Swami Agnivesh turns to Bigg Boss in publicity quest

By Reuters Staff
November 8, 2011

By Annie Banerji

India, touted as a land of mysticism and spirituality, boasts a large number of TV channels devoted to religion and faith. But for self-avowed Hindu reformist Swami Agnivesh, a former member of anti-corruption activist Anna Hazare’s core team, the limelight of primetime reality TV was just too tempting.

Agnivesh sees it as an important medium to fight against exploitation, violence against women and the killing of unborn baby girls. But some have scorned a perceived publicity stunt gone too far.

Agnivesh, who controversially split from Hazare’s cadre of anti-graft warriors that mobilised millions against India’s corruption-smeared government, will on Tuesday appear on reality show Bigg Boss, India’s version of primetime hit Big Brother, in which contestants are under house arrest for three months with round-the-clock camera surveillance.

“People fight on the show but no worse than how MPs sometimes behave. It’s possible to bring about change with Bigg Boss. I’ve fought for forty-five years against exploitation in society, dowry, bride-burning, casteism, female foeticide,” the saffron-clad social activist said at a press conference on Tuesday.

“It’s been a mission of my life to strive for gender equality, I think I can teach these youngsters a thing or two,” the 72-year-old said, also denying that his participation in the show, which has a reputation of being crass and voyeuristic, will mar his virtuous image.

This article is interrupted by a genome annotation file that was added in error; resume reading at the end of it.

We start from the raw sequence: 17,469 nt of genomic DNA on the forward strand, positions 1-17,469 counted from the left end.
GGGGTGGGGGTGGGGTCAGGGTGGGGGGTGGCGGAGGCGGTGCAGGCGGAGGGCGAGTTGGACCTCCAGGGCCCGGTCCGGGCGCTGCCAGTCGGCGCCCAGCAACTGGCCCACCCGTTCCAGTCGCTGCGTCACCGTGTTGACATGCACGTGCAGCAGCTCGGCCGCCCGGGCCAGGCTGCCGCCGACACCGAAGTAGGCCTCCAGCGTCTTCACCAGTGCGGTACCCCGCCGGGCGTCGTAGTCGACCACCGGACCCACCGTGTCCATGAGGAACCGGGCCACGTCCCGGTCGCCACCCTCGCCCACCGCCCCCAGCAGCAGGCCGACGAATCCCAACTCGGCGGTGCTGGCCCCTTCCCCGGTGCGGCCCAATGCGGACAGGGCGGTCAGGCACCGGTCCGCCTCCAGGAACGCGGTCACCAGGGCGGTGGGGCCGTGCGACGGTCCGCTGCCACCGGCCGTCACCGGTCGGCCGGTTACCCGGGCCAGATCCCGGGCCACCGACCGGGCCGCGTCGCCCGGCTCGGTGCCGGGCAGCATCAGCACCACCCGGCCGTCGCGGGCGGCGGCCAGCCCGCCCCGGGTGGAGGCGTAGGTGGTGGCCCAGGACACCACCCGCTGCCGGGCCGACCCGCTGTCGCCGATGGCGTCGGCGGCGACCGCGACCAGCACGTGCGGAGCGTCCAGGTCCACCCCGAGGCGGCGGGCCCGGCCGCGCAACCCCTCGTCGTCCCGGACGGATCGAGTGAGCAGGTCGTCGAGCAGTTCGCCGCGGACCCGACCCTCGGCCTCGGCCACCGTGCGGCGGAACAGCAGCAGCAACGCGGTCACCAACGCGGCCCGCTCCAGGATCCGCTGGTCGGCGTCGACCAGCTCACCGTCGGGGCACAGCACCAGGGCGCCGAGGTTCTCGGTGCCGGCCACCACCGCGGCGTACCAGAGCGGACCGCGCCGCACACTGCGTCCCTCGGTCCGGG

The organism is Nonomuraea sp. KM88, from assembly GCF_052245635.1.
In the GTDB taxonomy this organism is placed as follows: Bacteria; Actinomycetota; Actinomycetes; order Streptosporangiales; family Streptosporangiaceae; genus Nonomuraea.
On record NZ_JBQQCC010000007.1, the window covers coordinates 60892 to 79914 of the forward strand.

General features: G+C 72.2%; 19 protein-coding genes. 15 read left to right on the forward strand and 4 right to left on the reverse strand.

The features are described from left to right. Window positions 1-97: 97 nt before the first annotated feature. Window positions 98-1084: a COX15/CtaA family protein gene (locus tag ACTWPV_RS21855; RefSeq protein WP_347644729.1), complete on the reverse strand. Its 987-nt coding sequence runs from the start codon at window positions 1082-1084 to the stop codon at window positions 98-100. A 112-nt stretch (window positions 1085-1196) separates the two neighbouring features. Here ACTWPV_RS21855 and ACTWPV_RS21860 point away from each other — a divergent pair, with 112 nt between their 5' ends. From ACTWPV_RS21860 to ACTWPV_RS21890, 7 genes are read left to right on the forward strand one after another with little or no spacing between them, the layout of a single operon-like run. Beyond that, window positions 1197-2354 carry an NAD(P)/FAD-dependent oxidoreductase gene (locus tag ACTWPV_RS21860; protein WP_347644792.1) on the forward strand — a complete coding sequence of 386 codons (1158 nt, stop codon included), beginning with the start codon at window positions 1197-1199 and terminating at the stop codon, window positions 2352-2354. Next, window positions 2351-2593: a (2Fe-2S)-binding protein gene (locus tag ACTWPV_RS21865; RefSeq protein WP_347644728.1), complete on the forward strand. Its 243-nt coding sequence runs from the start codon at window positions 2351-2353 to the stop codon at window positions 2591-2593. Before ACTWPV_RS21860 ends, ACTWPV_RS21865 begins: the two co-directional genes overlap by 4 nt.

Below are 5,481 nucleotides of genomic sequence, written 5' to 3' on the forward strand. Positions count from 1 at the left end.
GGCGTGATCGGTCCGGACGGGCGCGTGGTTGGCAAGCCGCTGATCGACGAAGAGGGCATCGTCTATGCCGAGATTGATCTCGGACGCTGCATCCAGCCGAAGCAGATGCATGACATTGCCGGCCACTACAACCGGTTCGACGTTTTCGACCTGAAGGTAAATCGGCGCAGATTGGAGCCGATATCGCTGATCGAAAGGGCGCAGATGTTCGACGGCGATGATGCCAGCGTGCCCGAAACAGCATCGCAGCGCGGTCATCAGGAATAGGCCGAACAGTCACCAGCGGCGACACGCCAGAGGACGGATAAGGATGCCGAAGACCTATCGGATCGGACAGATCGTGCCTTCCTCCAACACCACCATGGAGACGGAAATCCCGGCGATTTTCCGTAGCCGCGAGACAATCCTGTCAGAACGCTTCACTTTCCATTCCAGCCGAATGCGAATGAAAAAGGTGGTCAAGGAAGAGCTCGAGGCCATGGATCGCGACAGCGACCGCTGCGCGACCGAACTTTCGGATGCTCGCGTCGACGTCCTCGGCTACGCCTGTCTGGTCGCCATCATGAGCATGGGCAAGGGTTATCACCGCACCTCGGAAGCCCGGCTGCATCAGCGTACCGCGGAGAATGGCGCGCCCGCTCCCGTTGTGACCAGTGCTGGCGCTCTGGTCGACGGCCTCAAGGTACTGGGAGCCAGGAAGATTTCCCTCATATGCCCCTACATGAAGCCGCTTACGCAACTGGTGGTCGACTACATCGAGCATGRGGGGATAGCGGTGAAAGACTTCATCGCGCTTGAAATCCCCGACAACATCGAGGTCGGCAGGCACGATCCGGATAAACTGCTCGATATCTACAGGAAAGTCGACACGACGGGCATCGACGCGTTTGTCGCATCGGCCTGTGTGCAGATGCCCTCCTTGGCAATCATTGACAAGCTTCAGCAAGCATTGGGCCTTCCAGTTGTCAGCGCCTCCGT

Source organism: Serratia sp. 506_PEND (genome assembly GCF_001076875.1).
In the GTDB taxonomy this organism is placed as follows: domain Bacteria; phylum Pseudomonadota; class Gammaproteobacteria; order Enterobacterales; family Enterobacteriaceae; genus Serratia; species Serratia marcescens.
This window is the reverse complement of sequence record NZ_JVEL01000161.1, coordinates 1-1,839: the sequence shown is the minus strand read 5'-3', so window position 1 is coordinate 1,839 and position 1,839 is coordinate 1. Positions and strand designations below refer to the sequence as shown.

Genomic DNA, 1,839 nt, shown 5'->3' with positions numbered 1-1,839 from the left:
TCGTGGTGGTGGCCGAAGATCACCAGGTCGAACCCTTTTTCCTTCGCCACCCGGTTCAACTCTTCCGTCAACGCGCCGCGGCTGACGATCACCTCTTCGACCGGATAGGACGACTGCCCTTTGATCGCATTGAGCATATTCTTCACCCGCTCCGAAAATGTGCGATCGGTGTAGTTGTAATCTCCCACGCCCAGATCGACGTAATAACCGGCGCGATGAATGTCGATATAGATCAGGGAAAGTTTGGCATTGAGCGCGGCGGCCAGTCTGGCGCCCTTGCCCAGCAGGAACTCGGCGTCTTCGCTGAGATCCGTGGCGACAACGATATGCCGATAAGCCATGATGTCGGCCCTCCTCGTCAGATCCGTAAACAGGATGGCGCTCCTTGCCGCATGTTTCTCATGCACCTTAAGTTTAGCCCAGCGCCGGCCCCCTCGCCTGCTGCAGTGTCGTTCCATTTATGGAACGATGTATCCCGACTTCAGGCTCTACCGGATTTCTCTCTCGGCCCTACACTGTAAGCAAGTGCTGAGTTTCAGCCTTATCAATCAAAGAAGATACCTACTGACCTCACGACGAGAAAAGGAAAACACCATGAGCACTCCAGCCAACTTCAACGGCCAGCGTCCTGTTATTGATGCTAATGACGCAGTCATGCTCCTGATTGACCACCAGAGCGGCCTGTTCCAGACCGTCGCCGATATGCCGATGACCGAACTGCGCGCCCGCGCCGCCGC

The social worker’s exposure on a TV show that has previously featured former Baywatch star Pamela Anderson and disgraced former Bollywood actor Shakti Kapoor, may see him give India’s most famous yoga guru Baba Ramdev, who turned live yoga telecasts into a $40 million-a-year global yoga and health empire, a run for his money as a household name.

Soon after Anna Hazare’s nearly two-week hunger strike against corruption in August, a video surfaced allegedly showing Agnivesh speaking to an unidentified person, whom his former colleagues said was a minister from the Congress-led national government.

Agnivesh was labelled a broker for the Congress party, and was forced to withdraw from the nationwide movement.

Since he announced his participation in the TV show, conspiracy theories surrounding a possible government plot to undermine Hazare’s continued campaign by giving his tainted former colleague maximum exposure have begun to circulate.

“Could there be a Congress hand in placing of Swami Agnivesh in Bigg Boss to counter Team Anna? Strategic move in utter desperation?” tweeted activist-turned-journalist Aditya Raj Kaul, as “Swami Agnivesh” trended as one of the most talked about people on Tuesday.

Analysts believe Swami Agnivesh’s decision to sign up for the reality show could soon see his revered personality reduced to a mere caricature of his former self.

Might a reality TV show better known for C-list actors and former glamour models provide the next twist in the story of Hazare, his team, and their long-running anti-corruption drive?

(Interact with Annie on twitter at @anniebanerji)

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